How do you comfort a dog in pain? Is animal pain different from human pain, and should we respond differently?
We’ll answer these questions, and more, below!
How to Comfort a Dog in Pain
At first, we want to coddle our dogs. Our human instinct is to treat them like injured children and hold them close! We want to use the softest, most soothing voice to tell our dogs everything is going to be alright!
In other words, we automatically feel that ‘motherly instinct’, even if we are men. There is one problem with this way of thinking.
Dogs are not human children. They are predatory animals. A sudden, drastic change in our behavior wouldn’t necessarily tell our dogs everything will be alright. It is more likely to tell them there is a problem their human parents don’t know how to deal with.
This sudden change in our behavior, this sudden coddling, could make a dog in pain feel more anxious.
Act Completely Normal
Act completely normal, like you’ve got everything under control and there isn’t anything to worry about! Your dog doesn’t need to fear anything. Sure, he is a predatory animal (in his mind) and his survival might depend on his strength, but he has you to protect him, to feed and shelter him!
No other predator can stand up to you!
This is likely your dog’s true fear. Dogs probably don’t have a concept of death because they were never taught what that is. Hundreds of thousands of years of evolution has taught them what a predator is though, and they are susceptible if injured.
You want to give your dog the impression of strength and security. He is always safe as long as you are there!
Dogs instinctively don’t like to show weakness unless 100% comfortable in their surroundings and will often try and hide or diminish their discomforts.
Treat the Cause of Your Dog’s Pain
The absolute best way to comfort a dog in pain is to treat the medical cause and make the pain go away! This seems almost obvious, doesn’t it?
Unfortunately, it might or might not be that simple.
You’ll have to first determine what is causing your dog’s pain before you can begin to treat it. A medical evaluation, and subsequent treatment plan, is probably going to require a visit to the veterinarian.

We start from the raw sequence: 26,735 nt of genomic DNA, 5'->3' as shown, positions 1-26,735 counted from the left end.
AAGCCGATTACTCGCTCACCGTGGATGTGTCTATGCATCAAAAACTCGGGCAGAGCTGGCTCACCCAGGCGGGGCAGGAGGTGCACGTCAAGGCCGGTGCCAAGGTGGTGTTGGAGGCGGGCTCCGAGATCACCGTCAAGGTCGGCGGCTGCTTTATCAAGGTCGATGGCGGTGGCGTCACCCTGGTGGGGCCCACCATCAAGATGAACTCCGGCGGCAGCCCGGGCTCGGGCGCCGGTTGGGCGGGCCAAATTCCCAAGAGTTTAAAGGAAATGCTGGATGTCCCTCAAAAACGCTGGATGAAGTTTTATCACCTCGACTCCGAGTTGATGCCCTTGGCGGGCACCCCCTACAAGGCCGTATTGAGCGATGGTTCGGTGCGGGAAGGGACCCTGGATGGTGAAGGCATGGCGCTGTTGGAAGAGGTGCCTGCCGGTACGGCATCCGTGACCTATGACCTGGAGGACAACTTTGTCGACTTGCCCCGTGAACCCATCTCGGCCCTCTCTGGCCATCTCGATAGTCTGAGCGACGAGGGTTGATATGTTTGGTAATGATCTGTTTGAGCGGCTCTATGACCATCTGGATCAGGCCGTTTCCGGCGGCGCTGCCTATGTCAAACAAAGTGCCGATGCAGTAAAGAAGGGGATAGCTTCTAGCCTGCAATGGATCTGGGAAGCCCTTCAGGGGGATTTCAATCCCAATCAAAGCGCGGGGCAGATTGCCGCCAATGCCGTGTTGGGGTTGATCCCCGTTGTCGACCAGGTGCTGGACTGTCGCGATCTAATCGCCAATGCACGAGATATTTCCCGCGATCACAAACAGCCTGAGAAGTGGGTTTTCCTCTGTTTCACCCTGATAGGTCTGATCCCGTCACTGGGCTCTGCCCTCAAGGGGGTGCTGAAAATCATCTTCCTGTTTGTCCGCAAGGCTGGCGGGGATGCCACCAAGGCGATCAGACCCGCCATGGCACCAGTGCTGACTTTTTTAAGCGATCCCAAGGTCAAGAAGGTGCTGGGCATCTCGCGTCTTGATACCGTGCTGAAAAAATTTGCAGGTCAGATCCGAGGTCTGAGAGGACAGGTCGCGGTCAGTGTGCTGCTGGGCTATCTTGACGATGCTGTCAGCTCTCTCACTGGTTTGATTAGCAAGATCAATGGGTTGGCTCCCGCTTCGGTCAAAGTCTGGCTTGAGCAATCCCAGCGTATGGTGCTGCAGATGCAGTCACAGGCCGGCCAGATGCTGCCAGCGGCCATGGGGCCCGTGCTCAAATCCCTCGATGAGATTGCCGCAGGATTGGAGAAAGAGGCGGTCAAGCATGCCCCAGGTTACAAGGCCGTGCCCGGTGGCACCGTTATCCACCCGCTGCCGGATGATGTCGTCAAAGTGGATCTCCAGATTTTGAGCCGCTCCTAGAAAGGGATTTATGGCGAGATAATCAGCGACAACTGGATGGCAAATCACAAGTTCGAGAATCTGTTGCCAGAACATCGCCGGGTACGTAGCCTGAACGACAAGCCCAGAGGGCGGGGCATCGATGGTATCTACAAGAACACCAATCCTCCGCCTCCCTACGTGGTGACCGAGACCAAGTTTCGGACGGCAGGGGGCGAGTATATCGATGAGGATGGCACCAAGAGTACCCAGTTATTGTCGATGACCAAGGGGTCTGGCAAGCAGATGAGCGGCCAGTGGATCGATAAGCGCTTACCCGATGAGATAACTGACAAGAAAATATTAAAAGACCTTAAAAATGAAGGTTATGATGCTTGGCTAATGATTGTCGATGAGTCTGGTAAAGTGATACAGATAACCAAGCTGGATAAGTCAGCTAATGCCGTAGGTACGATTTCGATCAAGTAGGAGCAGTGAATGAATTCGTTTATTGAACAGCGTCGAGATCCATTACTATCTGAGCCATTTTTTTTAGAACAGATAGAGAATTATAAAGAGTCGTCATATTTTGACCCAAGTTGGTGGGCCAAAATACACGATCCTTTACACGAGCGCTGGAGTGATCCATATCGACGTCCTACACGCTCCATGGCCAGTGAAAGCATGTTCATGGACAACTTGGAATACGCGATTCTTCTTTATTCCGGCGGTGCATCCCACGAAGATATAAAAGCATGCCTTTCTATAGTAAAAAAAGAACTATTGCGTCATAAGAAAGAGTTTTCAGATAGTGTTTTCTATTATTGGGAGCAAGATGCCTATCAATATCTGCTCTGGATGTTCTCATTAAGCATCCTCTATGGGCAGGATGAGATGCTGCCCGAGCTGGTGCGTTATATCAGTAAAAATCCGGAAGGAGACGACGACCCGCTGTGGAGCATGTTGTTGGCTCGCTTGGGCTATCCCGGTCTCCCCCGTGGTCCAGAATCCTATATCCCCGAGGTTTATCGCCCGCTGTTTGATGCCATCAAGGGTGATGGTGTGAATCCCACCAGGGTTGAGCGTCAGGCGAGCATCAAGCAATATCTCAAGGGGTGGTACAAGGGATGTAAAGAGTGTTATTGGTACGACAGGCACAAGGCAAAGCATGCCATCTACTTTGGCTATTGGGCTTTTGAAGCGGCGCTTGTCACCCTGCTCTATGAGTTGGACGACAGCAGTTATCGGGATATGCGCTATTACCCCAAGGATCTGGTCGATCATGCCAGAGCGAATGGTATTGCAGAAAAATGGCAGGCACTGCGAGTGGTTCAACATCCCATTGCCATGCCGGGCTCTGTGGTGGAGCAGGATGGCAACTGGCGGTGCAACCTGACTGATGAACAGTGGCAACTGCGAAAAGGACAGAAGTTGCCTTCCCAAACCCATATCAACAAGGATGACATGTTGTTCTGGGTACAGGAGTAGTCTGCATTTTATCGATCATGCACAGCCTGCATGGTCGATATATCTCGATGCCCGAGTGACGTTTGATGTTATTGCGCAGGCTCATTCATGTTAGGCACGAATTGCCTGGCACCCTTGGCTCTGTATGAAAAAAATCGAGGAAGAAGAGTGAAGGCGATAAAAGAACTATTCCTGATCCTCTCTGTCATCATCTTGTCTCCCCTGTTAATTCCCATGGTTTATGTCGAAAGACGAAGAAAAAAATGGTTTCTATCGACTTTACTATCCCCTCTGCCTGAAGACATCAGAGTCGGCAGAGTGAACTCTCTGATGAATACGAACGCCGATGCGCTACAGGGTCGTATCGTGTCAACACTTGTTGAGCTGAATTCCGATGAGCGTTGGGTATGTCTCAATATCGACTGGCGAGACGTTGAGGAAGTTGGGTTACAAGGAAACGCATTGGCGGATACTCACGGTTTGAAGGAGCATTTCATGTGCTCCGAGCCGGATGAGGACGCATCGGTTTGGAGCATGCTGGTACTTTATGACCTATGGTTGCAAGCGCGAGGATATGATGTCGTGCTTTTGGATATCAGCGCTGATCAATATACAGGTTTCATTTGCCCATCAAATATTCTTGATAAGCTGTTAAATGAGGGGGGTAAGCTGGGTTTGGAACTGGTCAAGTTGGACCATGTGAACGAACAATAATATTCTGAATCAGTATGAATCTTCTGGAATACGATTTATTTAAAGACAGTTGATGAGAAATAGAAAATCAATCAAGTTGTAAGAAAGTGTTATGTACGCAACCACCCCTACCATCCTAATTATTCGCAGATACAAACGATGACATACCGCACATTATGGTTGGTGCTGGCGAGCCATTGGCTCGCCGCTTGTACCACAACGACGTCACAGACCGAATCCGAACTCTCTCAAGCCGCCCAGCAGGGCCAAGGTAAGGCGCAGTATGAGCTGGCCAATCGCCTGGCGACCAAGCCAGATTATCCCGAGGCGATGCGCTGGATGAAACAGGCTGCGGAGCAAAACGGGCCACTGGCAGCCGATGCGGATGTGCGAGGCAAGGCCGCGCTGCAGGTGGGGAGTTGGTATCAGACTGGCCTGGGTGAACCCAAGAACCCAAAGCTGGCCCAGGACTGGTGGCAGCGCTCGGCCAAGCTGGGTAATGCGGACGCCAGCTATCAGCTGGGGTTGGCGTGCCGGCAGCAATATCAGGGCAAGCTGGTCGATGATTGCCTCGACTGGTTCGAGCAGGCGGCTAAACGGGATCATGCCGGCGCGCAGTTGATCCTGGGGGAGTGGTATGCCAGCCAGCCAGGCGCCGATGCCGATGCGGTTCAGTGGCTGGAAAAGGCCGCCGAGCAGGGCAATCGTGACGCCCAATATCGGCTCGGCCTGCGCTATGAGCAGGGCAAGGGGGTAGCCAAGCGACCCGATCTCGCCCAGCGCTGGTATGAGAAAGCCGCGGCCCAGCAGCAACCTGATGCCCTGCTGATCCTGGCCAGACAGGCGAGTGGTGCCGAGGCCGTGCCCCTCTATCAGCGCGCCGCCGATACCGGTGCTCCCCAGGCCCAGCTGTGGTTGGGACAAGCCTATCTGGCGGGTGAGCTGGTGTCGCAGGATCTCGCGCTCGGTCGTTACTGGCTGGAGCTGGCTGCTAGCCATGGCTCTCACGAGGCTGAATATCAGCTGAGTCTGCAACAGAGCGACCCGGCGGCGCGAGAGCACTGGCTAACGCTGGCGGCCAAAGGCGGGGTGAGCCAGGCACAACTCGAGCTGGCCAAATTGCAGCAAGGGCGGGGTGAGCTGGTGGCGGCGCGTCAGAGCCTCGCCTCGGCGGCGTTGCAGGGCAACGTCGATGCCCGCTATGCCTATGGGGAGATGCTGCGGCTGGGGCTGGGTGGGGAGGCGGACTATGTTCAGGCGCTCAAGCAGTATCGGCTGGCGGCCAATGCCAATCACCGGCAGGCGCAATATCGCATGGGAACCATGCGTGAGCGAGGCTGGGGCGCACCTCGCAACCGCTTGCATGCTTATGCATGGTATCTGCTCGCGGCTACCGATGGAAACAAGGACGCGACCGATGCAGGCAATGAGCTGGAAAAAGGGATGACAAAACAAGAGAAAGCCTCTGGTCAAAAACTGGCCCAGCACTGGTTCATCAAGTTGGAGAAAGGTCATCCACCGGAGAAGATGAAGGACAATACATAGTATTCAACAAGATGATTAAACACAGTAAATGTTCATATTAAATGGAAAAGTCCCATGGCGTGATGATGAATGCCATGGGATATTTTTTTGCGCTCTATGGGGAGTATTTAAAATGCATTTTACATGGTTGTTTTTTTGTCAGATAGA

Veterinarians are doctors of veterinary medicine, after all! They are far better equipped to treat your dog’s pain than you are (unless you are a veterinarian), both with the knowledge and tools required.
If you treat the disorder or injury causing the pain itself, the pain will eventually go away. You won’t have to worry about comforting your dog!
Pain Relievers and Painkilling Medication?
When should you consider painkillers, or other medications designed to relieve pain?
The answer is- only when your veterinarian prescribes it! Most of these medications are designed for human use, and humans are much larger than the average dog. Some medications that we humans use without a second thought can be dangerous to dogs.
Tylenol (acetaminophen) for example, is dangerous and shouldn’t be given to dogs at all. Veterinarians might decide to prescribe it in very specific, rare circumstances, but even a small amount can build up over time to toxic levels.
Stronger opiate pain relievers require a veterinarian’s prescription anyway, and many vets won’t prescribe them except for post-surgical situations.
What is Palliative Care?
Imagine you are caring for a hospice or terminally ill dog at home. Maybe he is at an advanced age, and his organs are beginning to shut down. Maybe he has trouble moving at all or is suffering from some form of cancer.
- Cancer is a common illness in geriatric dogs. Some say around 50% of dogs over 10 will develop a form of cancer.
It’s safe to say your dog is nearing the end. He is suffering, and his quality of life isn’t what it used to be. You’ve spoken to your veterinarian, and they’ve told you there isn’t much you can do at this point.
So you have two options. This is very hard for any dog lover to imagine, but we will all have to decide at one point.
Euthanasia done humanely will offer your loved pets a peaceful, painless end to their suffering. An overdose of anesthetic is given, sending your unconscious pet into cardiopulmonary arrest, and ultimately ceasing life functions.
Your dog won’t feel this and won’t suffer in any way. Instead, he will slowly fall asleep with either you or a nurse at his side.
Whether your pet experiences fear or not will honestly depend on your own reactions. Do you remember what we said about acting completely normal? Can you offer your pup the impression of strength and unshakable security during this emotional time?
Emotionally breaking down is our instinct as human beings and how our brain responds to traumatic losses like these, but you really want to stay as strong as possible.
How do you comfort a dog in pain at the end?
You can also bring your terminal dog home and make him as comfortable as possible until the end. Your pup is going to pass soon; that much is guaranteed. You want to make these last few days or weeks pain-free and as pleasant as you can!
You’ll be raising your pup’s quality of life to the utmost possible during these last few days!
- This could mean narcotic painkillers prescribed by your veterinarian, so your ageing boy or girl doesn’t feel any pain during these final days.
- It could mean long walks in the park or at the beach, if your dog can comfortably walk.
- It could mean plenty of your dog’s absolute favorite meals every day!
You’ll try to make these final days or weeks as enjoyable as they possibly can be! Depending on what your veterinarian says, junk foods may not matter so much now as long as they make your companion happy.